The Value of Knowledge and Being in a Position to Know

Here’s some thoughts on an idea about the value of knowledge. The idea comes from John Turri, who posted the idea here over at Fake Barn Country. It’s a really interesting idea, one I hadn’t thought of, but well worth thinking about. A word of caution though: biologists say that the optimal strategy for predators and predatees(?) trying to get food or avoid being food is stochastic, and my travels through the logical space of the proposal will be optimal in precisely this sense.

To lead into John’s proposal, consider the Plato account: knowledge is more valuable than true belief because mere true belief is more likely to get up and wander off tomorrow than is knowledge. Not exactly the most careful formulation, but for the best formulation along these lines, see Tim Williamson’s formulation in K&IL.

I think all such Plato accounts fail, on grounds having to do with misleading defeaters. The world can conspire against you so that you will, or are likely to, encounter misleading defeaters in the future. And the true beliefs you have that aren’t knowledge might be, we might put the point, fundamentalist beliefs–entrenched by non-epistemic factors so that any further evidence acquired will be explained away rather than attended to.

OK, enough stagesetting, I think. The central point here is the diachronic nature of the Plato account, for which John substitutes a synchronic account. The details of it have to do with being in a position to know truths other than the particular truth known. John focuses on Sosa’s account, where the known claim p has to be in a field of propositions, where the field is such that, in one’s normal environment, you’d most likely be correct with respect to propositions in that field. As John glosses this account, you are in a position to know the other truths in this field. Since I think counterfactual accounts are nearly always mistaken, I’ll just focus here on John’s gloss rather than on the basis for it in Sosa’s thought.

Notice that instead of Plato’s diachronic view, John’s is synchronic. As such, it provides an interesting alternative in trying to explain the value of knowledge over true belief. So in what follows, I’ll call it the synchronic suggestion; ‘SS’ for short. Can it succeed?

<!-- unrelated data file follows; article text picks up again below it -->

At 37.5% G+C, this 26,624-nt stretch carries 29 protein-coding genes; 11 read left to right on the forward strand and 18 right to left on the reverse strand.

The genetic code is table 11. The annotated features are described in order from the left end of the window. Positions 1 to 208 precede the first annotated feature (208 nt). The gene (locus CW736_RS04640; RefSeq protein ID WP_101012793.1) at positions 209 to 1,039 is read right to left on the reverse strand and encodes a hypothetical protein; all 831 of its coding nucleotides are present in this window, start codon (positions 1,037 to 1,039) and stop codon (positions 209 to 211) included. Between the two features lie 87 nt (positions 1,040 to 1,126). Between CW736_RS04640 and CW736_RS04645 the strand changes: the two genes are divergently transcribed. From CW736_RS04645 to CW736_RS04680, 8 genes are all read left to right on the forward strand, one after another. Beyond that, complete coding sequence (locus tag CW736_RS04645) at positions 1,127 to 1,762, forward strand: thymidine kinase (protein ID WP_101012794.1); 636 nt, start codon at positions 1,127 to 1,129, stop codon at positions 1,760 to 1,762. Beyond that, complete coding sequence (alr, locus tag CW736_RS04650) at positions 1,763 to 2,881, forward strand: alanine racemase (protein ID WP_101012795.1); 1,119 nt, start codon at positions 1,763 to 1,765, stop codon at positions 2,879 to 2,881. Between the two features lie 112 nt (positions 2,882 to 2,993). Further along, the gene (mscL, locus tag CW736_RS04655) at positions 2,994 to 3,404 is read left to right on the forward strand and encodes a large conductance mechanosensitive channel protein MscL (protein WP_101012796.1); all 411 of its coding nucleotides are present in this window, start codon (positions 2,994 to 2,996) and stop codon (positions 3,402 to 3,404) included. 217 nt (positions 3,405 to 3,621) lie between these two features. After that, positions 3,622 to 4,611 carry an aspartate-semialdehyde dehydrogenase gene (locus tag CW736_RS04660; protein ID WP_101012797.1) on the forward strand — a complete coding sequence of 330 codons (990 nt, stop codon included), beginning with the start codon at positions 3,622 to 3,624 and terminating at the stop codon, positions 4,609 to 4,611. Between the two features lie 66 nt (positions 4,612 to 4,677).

First, some issues about formulation. Take any true belief that p that doesn’t count as knowledge. One one way of understanding SS, we’ll need to focus on true beliefs where such a true belief doesn’t put one in a position to know other truths. That’s going to be hard to find, I think. For example, normal human beings are always in a position to know what they believe and what they don’t, what they desire and what they don’t, etc. And any true belief will put one in a position to know a number of things: that you hold that belief, that you hold a belief not identical to other of your beliefs, that you hold a belief that was formed after you were born, etc. Call this the “vice-versa problem for SS”.

So let’s clarify the proposal a bit differently. Suppose S knows that p and S’ only believes truly that p. S is thereby in a position to know things that S’ is not in a position to know. The proposal is that this difference explains the difference in value between knowledge and (mere) true belief.

We can’t get around the vice-versa problem this way. S’s true belief that p puts S’ in a position to know things that S is not in a position to know, too–things about the mental states of S’, for example.

Maybe we could say this: knowing that p requires being in a position to know a range of truths that merely believing and being correct that p doesn’t. This finally avoids the problem because since knowledge implies true belief, anything you’re in a position to know in virtue of believing the truth you’re also in a position to know in virtue of knowing.

Here’s a deeper concern, however. Take the range of claims you’re in a position to know in virtue of knowing p. Suppose that you know all of these truths. Then compare knowing all of these truths with only believing them and being right.

There are two possibilities here. One is that the class of things one is in a position to know is insular: that is, that the class stays the same regardless of which propositions in the class one comes to know. In such a case, knowing the entire class and correctly believing it will no longer address the value problem. One will not be in a position to know anything that one doesn’t already know, and the true believer will believe all those truths. So if there’s an issue of how knowledge is better than mere true belief, being in a position to know won’t help with such a case.

The other option is that the class in question is not insular. So coming to know something that one is in a position to know may enlarge the class of things one is then in a position to know. In such a case, even when the class of things known vs. truly believed is enlarged beyond a single proposition, there will be further things that one will come to be in a position to know that the true believer won’t be in a position to know.